MAYNARD, Mass., Oct. 5 /PRNewswire/ -- Communications and research consultants Blackfriars Communications, Inc. (Blackfriars) today announced that it projects marketing spending at U.S. businesses will be nearly $615 billion this year. This forecast is down $385 billion from 2005. In Blackfriars' second annual sizing of the U.S. marketing market, it found that 2006 marketing spending dropped to 4.7% of revenue this year from 8.9% last year. The manufacturing industry again spent the most on marketing in 2006 with spending of $59 billion. Blackfriars also announced that it has set the Blackfriars Marketing Index at 136 for the third quarter of 2006. The Q3 index indicates that US companies expect to spend 36 percent more on marketing this quarter than they spent in an average quarter in 2005. Blackfriars also set its second quarter 2006 index of actual spending at 78, 68 points below the budgeted value in June. A graph of the last eleven quarters of Blackfriars Marketing Indices can be found at: http://www.blackfriarsinc.com/m06q3-index-graph.jpg. "Marketing has struggled because of bad weather and higher fuel prices over the past twelve months," said Carl Howe, a principal of Blackfriars. "But if marketing were an industry, the $615 billion spent on marketing this year would still make it the ninth largest industry in the United States. It remains larger than the entire U.S. information and media industry." To perform this research, Blackfriars collected data from 317 senior business executives about their marketing budgets, attitudes, and spending. Blackfriars then correlated this data with overall business spending from the 2002 U.S. Census and with gross domestic product data from the U.S. Bureau of Economic Analysis. Survey Shows Online Marketing's Growth Tempering A key finding of the survey was that advertising spending has fallen to $218 billion this year, of which $38 billion comprises online advertising. Online advertising is expected to consume seven percent of budgets, down from ten percent at the beginning of the year. "Companies are cutting back on all forms of marketing from last year," said Howe. "But as they cut their budgets, they fall back on more traditional media and strategies. That's really too bad, because the measurability of online marketing allows executives to clearly demonstrate its value. That can be much harder to do with traditional media." Blackfriars distributes the Blackfriars Marketing Index each quarter as a benchmark for US marketing budgets and spending. Blackfriars has published a 28-page research report titled "Sizing US Marketing 2006." Included in this report are 2006 projections for marketing spending overall and spending projections by type of activity. It also includes analysis of marketing spending in six vertical industries. It has detailed breakdowns and rankings of the dollars spent by those vertical industries in twelve different categories of marketing activity such as advertising (both online and offline), direct mail and telemarketing, direct email, events, Web site development, and collateral development. This report is available for $695 directly from Blackfriars and will also be distributed through MarketResearch.com, ResearchandMarkets.com, SourceMedia.com, and their affiliates. About Blackfriars Communications, Inc. Blackfriars Communications, Inc., headquartered in Maynard, Mass., improves how organizations communicate through consulting, executive training, and research services. With more than 25 years of experience in technology and marketing, Blackfriars' objective methodologies help companies distill, communicate, and deliver their value. On the Net: Blackfriars Communications, Inc. site: http://www.blackfriarsinc.com. CONTACT: Carl D. Howe Blackfriars Communications, Inc. 978-897-7500 email@example.com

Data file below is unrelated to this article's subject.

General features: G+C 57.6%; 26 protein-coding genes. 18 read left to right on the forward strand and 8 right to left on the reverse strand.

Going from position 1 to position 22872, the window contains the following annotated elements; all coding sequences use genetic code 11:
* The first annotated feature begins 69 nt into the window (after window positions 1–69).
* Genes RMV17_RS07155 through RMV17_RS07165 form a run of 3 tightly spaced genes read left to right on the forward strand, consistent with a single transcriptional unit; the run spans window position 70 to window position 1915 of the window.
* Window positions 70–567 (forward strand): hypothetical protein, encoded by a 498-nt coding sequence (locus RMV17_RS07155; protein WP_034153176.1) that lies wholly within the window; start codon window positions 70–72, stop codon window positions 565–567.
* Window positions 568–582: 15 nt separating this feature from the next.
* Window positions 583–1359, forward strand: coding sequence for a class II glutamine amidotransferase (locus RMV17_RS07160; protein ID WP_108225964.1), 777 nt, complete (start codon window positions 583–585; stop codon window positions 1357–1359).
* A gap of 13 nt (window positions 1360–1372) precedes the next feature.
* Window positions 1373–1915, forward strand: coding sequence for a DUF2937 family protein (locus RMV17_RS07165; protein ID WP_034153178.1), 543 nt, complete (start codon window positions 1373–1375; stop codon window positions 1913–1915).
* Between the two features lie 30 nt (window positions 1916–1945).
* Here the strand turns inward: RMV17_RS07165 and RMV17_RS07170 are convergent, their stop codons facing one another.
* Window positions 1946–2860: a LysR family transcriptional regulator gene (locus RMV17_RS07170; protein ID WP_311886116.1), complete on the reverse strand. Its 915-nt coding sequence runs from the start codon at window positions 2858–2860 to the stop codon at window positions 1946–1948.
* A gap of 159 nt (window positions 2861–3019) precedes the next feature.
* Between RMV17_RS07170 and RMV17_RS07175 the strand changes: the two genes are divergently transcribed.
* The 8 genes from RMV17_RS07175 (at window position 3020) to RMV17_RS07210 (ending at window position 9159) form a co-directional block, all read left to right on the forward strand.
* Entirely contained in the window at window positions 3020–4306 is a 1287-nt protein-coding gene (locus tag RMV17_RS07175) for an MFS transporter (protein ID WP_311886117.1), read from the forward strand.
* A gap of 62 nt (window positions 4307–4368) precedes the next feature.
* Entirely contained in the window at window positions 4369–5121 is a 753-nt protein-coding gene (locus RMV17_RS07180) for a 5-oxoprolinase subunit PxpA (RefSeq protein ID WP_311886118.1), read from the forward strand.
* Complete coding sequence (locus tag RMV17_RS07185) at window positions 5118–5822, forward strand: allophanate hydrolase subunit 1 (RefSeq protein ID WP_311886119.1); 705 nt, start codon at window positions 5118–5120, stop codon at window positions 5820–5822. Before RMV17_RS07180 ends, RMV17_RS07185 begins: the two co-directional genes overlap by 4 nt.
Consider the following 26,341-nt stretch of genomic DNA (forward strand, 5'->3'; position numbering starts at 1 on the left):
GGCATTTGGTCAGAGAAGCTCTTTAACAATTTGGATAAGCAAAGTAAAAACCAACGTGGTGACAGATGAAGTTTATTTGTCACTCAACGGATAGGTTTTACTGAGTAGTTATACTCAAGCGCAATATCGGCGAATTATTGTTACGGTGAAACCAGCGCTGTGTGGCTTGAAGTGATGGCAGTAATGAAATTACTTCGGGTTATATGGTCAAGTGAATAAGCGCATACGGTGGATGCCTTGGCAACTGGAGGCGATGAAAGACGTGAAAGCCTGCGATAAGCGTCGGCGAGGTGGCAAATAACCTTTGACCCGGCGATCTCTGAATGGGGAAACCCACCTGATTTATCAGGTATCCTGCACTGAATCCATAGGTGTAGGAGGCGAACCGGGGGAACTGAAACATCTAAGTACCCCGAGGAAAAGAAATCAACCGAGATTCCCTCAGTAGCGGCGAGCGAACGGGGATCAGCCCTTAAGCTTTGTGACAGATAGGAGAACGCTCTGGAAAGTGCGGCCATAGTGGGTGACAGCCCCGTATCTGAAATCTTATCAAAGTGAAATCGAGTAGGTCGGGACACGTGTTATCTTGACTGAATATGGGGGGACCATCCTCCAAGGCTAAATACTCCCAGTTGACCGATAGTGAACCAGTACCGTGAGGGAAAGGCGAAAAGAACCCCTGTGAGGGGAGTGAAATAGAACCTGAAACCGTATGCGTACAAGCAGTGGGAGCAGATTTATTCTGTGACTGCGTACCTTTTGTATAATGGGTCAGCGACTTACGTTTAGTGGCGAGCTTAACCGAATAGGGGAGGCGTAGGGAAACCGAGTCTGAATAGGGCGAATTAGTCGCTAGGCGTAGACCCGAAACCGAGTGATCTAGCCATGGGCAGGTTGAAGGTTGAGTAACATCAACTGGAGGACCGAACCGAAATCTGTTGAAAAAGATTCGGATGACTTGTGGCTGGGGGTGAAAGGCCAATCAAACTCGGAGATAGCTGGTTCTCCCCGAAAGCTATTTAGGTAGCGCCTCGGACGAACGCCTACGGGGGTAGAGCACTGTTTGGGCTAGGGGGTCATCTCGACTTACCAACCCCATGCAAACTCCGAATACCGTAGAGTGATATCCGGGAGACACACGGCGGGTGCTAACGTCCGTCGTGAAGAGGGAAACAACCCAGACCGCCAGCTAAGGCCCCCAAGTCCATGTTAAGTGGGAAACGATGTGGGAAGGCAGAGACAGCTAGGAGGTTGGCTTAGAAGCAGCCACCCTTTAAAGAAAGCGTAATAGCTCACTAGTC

SOURCE Blackfriars Communications, Inc.